She turns from the sink where she is stacking the lunch dishes.

“You damn right I called you, you lazy good-for-nothing. Playing with your tools again, huh? No, don’t say nuttin’, I don’ wanna hear it! You promised me you’d go and refill the water tank, didn’t you? ANSWER ME!”

Jack stands quietly, looking at his feet, knowing the question is rhetorical, and she is far from finished.

He waits.

Patient.

“Mister man, you best getcher booty up dat hill and fetch me some water. Now!”

“But Jill, you know I got a bad back. I can’t carry that water all by myself. I’m gonna need help.”

She shoots him a look that would make the devil wince.

“You such a lazy, lazy good-for-nothing. Why da hell did I marry you anyways? Fine. Let me get my boots on.”

They trudge together up the grassy hill, not touching, not speaking, not looking at each other. Each lost in their own thoughts

Jill thinks “Damn-that-man-he-so-lazy-why-the-hell-dinnit-i-marry-that-boy-my-mamma-wanted-me-to-marry-i-am-so-damn-mad-i-could-spit!”

Jack thinks “Wonder if Joe’s got that spark-plug wrench I need? Should be down home by now. Have to check when I get back.”

At the top of the long steep slope is an ancient well, its stones mossy and green with age.

A single wooden bucket is perched on its lip, a brand new rope connecting it to the framing above the deep cool hole.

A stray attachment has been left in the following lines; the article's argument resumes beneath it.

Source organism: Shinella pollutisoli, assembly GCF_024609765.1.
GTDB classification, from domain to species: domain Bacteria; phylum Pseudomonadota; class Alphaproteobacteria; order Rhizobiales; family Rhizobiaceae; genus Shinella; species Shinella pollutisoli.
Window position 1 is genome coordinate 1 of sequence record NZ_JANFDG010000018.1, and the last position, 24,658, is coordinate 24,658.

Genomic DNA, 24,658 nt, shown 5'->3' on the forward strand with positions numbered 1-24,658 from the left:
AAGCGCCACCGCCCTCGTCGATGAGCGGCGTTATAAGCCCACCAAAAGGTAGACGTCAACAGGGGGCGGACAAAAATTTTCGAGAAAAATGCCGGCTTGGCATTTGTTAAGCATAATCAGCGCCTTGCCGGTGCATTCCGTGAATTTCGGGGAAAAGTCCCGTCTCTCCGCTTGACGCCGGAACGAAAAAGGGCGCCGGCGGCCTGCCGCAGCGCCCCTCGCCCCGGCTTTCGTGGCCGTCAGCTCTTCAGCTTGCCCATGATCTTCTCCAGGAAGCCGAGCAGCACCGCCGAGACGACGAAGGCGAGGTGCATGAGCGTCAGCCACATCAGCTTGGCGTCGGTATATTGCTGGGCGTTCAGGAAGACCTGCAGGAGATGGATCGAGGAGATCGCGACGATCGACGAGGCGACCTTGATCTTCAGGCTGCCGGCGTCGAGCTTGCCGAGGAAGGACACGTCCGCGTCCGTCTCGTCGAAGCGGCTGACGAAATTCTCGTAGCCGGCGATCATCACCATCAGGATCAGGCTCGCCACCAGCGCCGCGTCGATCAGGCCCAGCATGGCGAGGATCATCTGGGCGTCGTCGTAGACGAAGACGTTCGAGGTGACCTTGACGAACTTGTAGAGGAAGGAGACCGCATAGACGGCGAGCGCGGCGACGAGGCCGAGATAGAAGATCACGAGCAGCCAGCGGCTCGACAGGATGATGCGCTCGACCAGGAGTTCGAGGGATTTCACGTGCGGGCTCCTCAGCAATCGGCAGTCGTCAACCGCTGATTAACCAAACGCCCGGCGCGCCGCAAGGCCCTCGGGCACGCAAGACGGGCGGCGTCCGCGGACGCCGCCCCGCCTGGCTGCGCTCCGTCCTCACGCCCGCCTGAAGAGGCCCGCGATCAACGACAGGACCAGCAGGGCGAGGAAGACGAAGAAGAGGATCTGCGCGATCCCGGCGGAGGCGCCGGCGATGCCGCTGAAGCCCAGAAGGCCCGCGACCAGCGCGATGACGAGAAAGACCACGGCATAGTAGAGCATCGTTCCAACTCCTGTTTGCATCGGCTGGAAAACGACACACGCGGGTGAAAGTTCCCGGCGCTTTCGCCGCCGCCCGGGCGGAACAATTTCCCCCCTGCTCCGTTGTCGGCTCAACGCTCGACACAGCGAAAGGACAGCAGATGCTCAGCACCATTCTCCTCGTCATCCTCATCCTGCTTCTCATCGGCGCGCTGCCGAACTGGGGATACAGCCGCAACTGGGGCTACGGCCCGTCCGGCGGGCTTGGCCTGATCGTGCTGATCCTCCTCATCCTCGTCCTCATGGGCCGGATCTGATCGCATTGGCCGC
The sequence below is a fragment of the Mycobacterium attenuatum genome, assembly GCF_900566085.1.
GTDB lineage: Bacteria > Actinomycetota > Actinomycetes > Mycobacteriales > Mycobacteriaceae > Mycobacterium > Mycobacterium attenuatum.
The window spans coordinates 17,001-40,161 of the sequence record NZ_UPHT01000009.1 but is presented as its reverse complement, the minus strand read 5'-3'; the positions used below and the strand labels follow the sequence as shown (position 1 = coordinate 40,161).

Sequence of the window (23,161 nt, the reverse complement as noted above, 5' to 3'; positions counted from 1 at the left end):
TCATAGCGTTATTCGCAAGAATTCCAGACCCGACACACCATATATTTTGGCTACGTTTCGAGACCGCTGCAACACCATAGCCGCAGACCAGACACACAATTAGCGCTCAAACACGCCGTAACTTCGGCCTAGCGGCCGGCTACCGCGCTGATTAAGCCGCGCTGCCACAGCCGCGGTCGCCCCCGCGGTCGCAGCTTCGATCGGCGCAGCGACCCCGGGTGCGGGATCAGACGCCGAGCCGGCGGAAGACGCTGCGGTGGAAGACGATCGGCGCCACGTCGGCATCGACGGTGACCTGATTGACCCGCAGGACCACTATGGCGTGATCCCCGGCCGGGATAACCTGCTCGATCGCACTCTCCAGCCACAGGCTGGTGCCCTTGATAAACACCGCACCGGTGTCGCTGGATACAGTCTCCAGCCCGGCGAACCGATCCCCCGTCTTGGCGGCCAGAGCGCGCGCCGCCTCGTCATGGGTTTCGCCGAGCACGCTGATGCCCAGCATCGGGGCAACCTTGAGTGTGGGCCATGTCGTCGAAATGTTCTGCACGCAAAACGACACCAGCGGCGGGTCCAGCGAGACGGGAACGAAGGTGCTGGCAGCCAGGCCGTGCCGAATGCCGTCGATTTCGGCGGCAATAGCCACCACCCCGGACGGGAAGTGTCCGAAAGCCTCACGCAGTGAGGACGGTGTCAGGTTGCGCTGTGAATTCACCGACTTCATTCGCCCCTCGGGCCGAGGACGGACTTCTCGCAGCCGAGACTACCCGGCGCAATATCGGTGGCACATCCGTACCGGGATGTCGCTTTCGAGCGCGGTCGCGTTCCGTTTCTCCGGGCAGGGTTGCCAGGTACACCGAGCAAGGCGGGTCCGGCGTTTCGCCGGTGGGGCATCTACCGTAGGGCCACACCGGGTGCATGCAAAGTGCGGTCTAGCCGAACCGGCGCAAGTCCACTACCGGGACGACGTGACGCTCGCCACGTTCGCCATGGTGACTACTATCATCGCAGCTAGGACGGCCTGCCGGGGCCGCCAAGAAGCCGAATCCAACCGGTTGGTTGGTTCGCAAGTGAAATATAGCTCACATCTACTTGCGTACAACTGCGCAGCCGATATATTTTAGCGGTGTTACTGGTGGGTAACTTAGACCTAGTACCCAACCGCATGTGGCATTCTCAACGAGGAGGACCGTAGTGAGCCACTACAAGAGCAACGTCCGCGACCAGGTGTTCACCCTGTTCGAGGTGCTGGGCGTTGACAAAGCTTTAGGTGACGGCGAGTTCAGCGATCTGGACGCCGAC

Jack reaches for it at the same moment Jill does. For a moment they are looking into each other’s eyes, each too stubborn to let go, each too stubborn to let the other help.

“Let. Go. Of. The. Damn. Bucket. Jill!”

“Why? Sose you can drop it agin like last time? YOU let go!”

They start to wrestle for the bucket when Jack loses his footing, twisting his ankle on an errant rock. He starts to fall, but stubborn Jill won’t let go of the bucket.

In the morning the police mark off the area where their bodies are found. The report is marked “Death by Misadventure”.


A Murder of Crows

A murder of crows gollicked in the Stoning.
A huddle of ancient walls thrown up around them, protecting them from the eyes of the rabble.

Inside, smeared by fragrant smoke, a clutch of priests chanted the ancient words and swore fealty to dark and bloody gods.

Below, cramped into the inky dark, wild-eyed prisoners scrabbled in the dark, howling their profanities at the unfeeling walls.

Above, in the Stoning, the gollicking gives way to gobbling crimson strips of flesh torn from the decaying rot of a prisoner’s gaunt form. The crows cries sound of endless night, of mournful, tuneful wind in the skulls of the dead, of the echoing lost cries of a child in the woods.

A mad king tears out his eyes in the high tower, the sound of the feasting crows driving his sanity over the edge.

The bloody fingers of the faithful, scratching at the crumbling walls, howling their frustration at the uncaring walls. Desperate to be close to the unholy flock, desperate to be torn bloody, to be rended and devoured.

Covering all, like the putrid smoke from the fire of a thousand burning corpses, the unholy chanting fills every ear, turns every eye inward, turns every heart black.

Midnight in the shadows.

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Posted by on July 18, 2017 in Flash fiction